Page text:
Saudi Arabia to call OIC meeting on Kashmir in Islamabad, says envoy

The Saudi Shoura Council delegation meets with members of the Saudi-Pakistani Parliamentary Friendship Committee in Islamabad on Dec. 5, 2019. (AN photo)
Updated 05 December 2019

Saudi Arabia to call OIC meeting on Kashmir in Islamabad, says envoy

  • The Kingdom will sign an MoU with Pakistan to strengthen relations between their parliaments in Riyadh later this month
  • Pakistanis apprise the visiting Saudis about investment opportunities in their country

ISLAMABAD: Saudi Arabia will help Pakistan arrange the Organization of Islamic Cooperation’s meeting on Kashmir in Islamabad, said the Kingdom’s envoy to the country, Nawaf bin Said Al-Malki, while giving an exclusive interview to Arab News on Thursday.
“The case of Kashmir is very important and the chairman of Saudi Shoura Council, Dr. Abdullah Bin Mohammed Al-Sheikh, has called for an OIC conference on Kashmir in Pakistan,” Al-Malki said.
“The delegation of the Saudi Shoura Council met with the Saudi-Pakistani Parliamentary Friendship Committee before interacting with the speaker of Pakistan’s National Assembly and the chairman of the Senate,” the Saudi envoy continued while informing that the delegation had discussed economic relations between the two brotherly countries.
Al-Malki said the speaker of Pakistan’s National Assembly would travel to Saudi Arabia on a reciprocal visit by the end of the month.
One of the members of the Saudi delegation, Osama Abdul Aziz Al Rabiah, said the two sides had discussed ways and means to strengthen relations between the Saudi Shoura Council and the National Assembly of Pakistan.
“We have agreed to sign an MoU [Memorandum of Understanding] to strengthen relations between the two countries’ parliaments during the upcoming visit of National Assembly Speaker Asad Qaiser to Saudi Arabia later this month,” he told Arab News while reiterating that Saudi Arabia would not only attend but also support Pakistan with the OIC meeting on Kashmir in Islamabad.
“We have also been informed about many business opportunities in Pakistan which we will share with Saudi companies,” he added while praising expat Pakistanis in his country by saying: “Saudis give special respect to the Pakistani community in the Kingdom.”
The Pakistani convener of the parliamentary friendship group, Muhammad Ibrahim Khan, said both sides had discussed several areas of cooperation, but special focus remained on investment opportunities in Pakistan in the fields of tourism, infrastructure development, agriculture and other businesses.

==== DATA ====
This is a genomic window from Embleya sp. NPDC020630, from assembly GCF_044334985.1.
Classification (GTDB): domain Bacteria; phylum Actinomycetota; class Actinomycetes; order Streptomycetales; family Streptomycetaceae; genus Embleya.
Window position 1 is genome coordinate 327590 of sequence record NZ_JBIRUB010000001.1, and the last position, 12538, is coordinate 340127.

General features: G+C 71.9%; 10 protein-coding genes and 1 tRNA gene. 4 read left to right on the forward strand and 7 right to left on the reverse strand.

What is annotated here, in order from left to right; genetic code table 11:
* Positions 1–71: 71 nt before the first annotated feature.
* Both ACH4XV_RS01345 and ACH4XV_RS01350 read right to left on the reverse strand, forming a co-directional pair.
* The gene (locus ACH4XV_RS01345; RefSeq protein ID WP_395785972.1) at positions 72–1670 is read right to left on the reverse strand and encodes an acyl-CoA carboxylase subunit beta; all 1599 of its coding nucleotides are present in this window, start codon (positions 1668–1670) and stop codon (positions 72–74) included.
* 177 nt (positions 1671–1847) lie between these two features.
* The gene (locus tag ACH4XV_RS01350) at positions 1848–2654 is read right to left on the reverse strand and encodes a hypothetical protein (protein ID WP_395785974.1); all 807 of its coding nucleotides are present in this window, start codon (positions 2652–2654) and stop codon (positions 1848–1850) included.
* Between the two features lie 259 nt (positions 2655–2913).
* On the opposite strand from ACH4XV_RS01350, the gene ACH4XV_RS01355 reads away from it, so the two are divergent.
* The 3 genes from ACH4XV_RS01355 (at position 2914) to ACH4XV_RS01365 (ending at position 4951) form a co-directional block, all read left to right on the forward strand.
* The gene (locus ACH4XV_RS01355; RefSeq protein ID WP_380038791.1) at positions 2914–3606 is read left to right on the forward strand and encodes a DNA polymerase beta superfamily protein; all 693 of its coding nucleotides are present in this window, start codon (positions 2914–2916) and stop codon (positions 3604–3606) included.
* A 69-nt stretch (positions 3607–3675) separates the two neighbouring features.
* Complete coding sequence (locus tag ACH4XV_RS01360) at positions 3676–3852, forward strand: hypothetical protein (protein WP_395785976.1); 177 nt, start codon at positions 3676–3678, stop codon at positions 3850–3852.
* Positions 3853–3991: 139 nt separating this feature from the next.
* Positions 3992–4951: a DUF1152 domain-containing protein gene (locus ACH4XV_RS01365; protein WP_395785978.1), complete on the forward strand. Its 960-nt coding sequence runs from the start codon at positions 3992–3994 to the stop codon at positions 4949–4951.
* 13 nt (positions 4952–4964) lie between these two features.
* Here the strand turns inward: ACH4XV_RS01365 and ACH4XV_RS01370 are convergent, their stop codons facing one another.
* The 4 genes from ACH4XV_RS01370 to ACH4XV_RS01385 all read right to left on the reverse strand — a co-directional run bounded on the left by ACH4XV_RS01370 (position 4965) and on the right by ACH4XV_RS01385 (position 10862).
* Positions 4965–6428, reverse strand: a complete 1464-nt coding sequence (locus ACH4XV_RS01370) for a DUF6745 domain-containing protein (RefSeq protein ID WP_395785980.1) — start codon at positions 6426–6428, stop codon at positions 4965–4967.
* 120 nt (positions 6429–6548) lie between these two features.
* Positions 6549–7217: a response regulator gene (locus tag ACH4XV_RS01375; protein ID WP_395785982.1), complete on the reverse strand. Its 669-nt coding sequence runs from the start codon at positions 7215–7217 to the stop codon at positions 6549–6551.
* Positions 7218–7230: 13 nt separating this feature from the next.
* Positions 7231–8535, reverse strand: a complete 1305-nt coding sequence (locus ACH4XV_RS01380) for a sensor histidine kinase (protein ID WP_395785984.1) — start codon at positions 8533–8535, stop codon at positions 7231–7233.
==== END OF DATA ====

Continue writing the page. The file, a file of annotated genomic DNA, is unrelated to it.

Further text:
“We had informative meetings with the delegation. We have shared with its members details of improved security situation in Pakistan and how it has increased business opportunities in the country,” Khan told Arab News, adding: “We have discussed the Kashmir issue in detail and they gave us a very strong response by saying that Saudi Arabia was ready to help Pakistan on the issue, whether it was in the international arena or anywhere else. This was very encouraging for us.”


Urdu comic book 'Little Master' to help Pakistani children fight COVID-19 misinformation

Updated 19 September 2020

Urdu comic book 'Little Master' to help Pakistani children fight COVID-19 misinformation

  • The book tells the story of a young boy from Karachi's Lyari, who is learning about the virus to help others
  • 'Little Master' is illustrated by Umair Najeeb Khan, the creator of Pakistan’s first superhero comic book series 'Paak-Legion'

RAWALPINDI: "Little Master," an Urdu-language comic book, is going to be released on Monday to guide Pakistani children how to stay safe amid the coronavirus pandemic and cope with COVID-19 misinformation.
Published by Mehrdar Art & Production (MAP), the book tells the story of Ahmed, a young boy from Karachi's Lyari area, who is trying to learn about the coronavirus to help keep others safe, regardless of their community background.
"Comics are a great way to tell a story positively and are really useful in countering misinformation,” Muhammad Faheem, documentary filmmaker and MAP founder, told Arab News on Saturday.

The cover of "Little Master," an Urdu-language comic book to help Pakistani children cope with COVID-19 misinformation. (Photo courtesy of Muhammad Faheem via AN)

The efforts have been funded by MAP itself and through government and private support. To illustrate "Little Master," Faheem asked for help Umair Najeeb Khan, the creator of Pakistan’s first superhero comic book series "Paak-Legion."
Thousands of copies of "Little Master" will be distributed at schools in underprivileged areas such as Lyari, where misinformation has led to blame games and community tensions that affected virus response. Some narratives even questioned the very existence of the virus and necessity to follow any precautions against it.

Umair Najeeb Khan is working on an illustration for the "Little Master" comic book in Islamabad on Sept. 19, 2020. (Photo courtesy of Umair Najeeb Khan via AN)

In May, Faheem rolled out "Hum Sab Saath, Corona ki Kilaaf" ("All of Us Together Against the Coronavirus"), a campaign through posters, social media and talks by community leaders to address the situation.
"It got to the point where relief efforts in these areas were being compromised because people were questioning who deserved help," Faheem said. "We needed to address not only the severity of what was going on but educate the citizens of these areas on what was real information to help combat the fake news and rising bigotry."
The comic book is a follow up to these efforts.
"When kids read our comics, we hope they will learn more about the pandemic and how it is a collective effort that we all have to join together, regardless of our backgrounds."